marc hanna Wrote:You are correct in saying that the statement is reactive, as is most of our doctrine.
I think I am speaking in my post more to the "mindset" behind the reactiveness of the statement, and the reactiveness in most of our doctrine, as it relates to some factions found in Orthodox today.
It is what some in Orthodoxy today call "the Orthodox Mind" that I would like to better understand. It seems like the ones who use this expression the most appear to be characterized not so much by a spirit of love; but, by a spirit of "defensiveness and divisiveness." Possibly, as you may agree there is a good kind of divisiveness and a bad kind. I am wondering if the bad kind of divisiveness (that may resemble more a separatist or isolationist mentality) has its roots in some of what we are discussing now. Some, including myself, feel that there is a good kind of ecumenicalism and a bad kind. I guess I am wondering about the possibility that what we see in Orthodoxy today, in terms of say, relations between my church and yours, as well what we see in terms of Orthodox Evangelism . . . may have it's roots in the reactiveness/defensiveness that characterized it from these times.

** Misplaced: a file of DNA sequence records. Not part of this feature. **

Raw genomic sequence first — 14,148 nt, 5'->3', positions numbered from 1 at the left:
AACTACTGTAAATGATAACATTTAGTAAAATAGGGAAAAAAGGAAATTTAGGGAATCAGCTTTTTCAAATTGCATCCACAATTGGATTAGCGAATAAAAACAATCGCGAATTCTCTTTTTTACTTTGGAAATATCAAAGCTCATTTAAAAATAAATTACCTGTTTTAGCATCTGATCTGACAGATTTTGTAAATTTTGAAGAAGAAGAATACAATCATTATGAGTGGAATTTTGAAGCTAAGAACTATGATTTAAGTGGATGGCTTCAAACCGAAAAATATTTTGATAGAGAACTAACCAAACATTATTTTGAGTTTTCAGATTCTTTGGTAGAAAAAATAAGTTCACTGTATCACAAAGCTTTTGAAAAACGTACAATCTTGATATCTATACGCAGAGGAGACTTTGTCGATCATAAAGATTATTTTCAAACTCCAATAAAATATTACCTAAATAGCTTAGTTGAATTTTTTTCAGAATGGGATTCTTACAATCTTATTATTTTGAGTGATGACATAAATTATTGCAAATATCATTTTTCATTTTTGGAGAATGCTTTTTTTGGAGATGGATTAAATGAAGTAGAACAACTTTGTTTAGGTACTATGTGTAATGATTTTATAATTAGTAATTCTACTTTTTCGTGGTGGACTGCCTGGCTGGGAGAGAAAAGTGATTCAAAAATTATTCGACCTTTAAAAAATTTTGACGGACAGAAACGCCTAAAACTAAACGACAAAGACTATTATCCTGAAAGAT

I don't think this is something to dismiss quickly. I think there is a correlation here.